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Diabetes & Metabolism
Vol 25, N° 6  - novembre 1999
p. 513
Doi : DM-11-1999-25-6-1262-3636-101019-ART51
Case report

Theophylline intoxication mimicking diabetic ketoacidosis in a child
 

M. Polak [1], M.A. Rolon [1], A. Chouchana [1], P. Czernichow [1]
[1] Service d'Endocrinologie Pédiatrique et Métabolique, Hôpital Robert Debré, 48, bd Sérurier, 75019 Paris, France.

Abstract

A 5-year-old boy presented with abdominal pain, nausea and vomiting of blood. Twelve hours after admission, "diabetic ketoacidosis" was diagnosed on the basis of elevated glycaemia, glycosuria, ketonuria and a low bicarbonate blood level, which led to treatment with fluids and regular insulin infusion. Over a 36-hour period, insulin was progressively decreased and finally stopped because of the rapid fall and normalisation of blood glucose concentration. Drug poisoning was suspected on the basis of persistent tachycardia in the absence of other signs of dehydration. Salicylate intoxication was excluded, and theophylline was finally incriminated. This compound, used by adults in the child's home, had caused accidental theophylline poisoning, mimicking diabetic ketoacidosis. Pre-diabetic immune markers were repeatedly negative, and no diabetes has developed after four years of follow-up. Thus, the transient increase in blood glucose was not related to a pre-diabetic status. A diagnosis of masked theophylline poisoning should be considered in similar situations involving a rapid decrease of insulin requirements.

Abstract
Un cas d'intoxication par la théophylline ayant « mimé » une acidocétose diabétique chez un enfant.

Un garçon âge de 5 ans a été vu aux urgences de l'hôpital pour douleurs abdominales, nausées et vomissements sanglant. Douze heures après son admission le diagnostic d'acidocétose diabétique a été pose du fait de l'augmentation de la glycémie, de l'apparition d'une glycosurie et d'une cétonurie et d'un taux abaissé de bicarbonates sanguins. La réhydratation et le traitement par perfusion d'insuline rapide ont été débutés. Sur une période de 36 heures, l'insuline a été progressivement diminuée en raison d'une chute rapide de la glycémie, et l'insuline a été finalement arrêtée. La glycémie est restée normale ensuite. La tachycardie persistante face à l'absence d'autres signes de déshydratation a mené à la suspicion d'une intoxication. Une intoxication à l'aspirine a été exclue. La notion de l'utilisation de théophylline par des adultes dans l'entourage de l'enfant a aidé au diagnostic. Le diagnostic a été finalement confirmé : il s'agissait d'une intoxication accidentelle par théophylline qui a « mimé » une acidocétose diabétique. Les marqueurs de pré-diabète étaient à plusieurs reprises négatifs et aucun diabète ne s'est développé pendant les quatre ans de suivi après l'épisode. Par conséquent cette augmentation passagère de la glycémie ne peut pas être considéré comme faisant partie d'un « état pré-diabétique ». Le diagnostic d'intoxication à la théophylline devra être évoqué dans une situation semblable avec diminution rapide des besoins d'insuline.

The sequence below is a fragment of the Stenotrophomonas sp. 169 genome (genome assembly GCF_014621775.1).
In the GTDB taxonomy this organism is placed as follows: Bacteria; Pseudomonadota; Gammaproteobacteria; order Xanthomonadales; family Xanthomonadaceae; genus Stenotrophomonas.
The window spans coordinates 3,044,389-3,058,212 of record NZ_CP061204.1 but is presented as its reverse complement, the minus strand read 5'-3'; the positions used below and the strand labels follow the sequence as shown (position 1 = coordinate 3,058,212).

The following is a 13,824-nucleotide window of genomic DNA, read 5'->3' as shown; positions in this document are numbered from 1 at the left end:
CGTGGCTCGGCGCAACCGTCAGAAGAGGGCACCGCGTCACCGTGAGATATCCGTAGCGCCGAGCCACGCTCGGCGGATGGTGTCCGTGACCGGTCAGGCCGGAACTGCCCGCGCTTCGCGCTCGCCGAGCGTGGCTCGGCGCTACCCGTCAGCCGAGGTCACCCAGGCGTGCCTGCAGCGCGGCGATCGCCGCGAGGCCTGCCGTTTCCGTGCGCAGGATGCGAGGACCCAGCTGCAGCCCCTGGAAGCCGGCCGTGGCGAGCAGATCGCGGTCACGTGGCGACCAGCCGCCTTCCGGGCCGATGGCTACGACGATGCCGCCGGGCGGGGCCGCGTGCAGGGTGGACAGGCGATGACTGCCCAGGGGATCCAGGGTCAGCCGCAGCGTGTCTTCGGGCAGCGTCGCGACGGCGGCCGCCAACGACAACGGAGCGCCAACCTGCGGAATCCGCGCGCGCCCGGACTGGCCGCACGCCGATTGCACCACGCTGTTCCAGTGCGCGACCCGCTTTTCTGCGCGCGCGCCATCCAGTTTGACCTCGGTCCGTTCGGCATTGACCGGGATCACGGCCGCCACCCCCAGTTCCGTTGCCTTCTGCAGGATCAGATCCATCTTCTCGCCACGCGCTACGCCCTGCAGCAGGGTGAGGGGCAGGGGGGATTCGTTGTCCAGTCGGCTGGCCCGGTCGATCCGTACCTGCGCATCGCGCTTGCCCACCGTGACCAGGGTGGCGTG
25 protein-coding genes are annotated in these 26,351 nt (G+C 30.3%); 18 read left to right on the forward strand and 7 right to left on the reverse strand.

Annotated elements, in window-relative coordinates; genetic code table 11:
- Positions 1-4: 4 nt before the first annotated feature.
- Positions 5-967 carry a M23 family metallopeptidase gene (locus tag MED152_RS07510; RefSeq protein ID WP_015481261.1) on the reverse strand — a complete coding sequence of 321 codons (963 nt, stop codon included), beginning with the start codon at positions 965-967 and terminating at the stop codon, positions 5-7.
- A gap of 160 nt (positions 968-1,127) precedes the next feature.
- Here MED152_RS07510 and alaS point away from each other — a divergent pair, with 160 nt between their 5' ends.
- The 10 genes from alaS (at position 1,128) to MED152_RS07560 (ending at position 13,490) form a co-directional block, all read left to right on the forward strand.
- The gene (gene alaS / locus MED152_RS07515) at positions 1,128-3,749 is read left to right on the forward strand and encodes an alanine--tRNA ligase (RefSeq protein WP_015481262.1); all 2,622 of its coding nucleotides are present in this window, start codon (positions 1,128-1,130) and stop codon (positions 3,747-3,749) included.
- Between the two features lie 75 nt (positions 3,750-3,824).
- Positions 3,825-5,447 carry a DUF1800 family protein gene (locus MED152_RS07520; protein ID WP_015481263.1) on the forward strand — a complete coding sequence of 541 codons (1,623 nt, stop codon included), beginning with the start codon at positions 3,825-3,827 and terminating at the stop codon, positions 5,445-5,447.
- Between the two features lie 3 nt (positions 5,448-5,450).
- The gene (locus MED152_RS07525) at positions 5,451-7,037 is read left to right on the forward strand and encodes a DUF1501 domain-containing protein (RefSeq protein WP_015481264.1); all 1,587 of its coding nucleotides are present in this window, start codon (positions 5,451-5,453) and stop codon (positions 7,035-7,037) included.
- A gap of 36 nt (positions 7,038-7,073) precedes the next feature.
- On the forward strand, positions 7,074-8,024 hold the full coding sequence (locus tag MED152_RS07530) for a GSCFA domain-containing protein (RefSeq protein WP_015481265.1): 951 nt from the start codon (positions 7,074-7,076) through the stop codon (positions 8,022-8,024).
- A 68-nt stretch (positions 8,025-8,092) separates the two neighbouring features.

Mots clés : Intoxication par la théophylline. , cétoacidose diabétique. , diabète sucré transitoire.

Keywords: Theophylline intoxication. , diabetic ketoacidosis. , transient diabetes mellitus.


DISCUSSION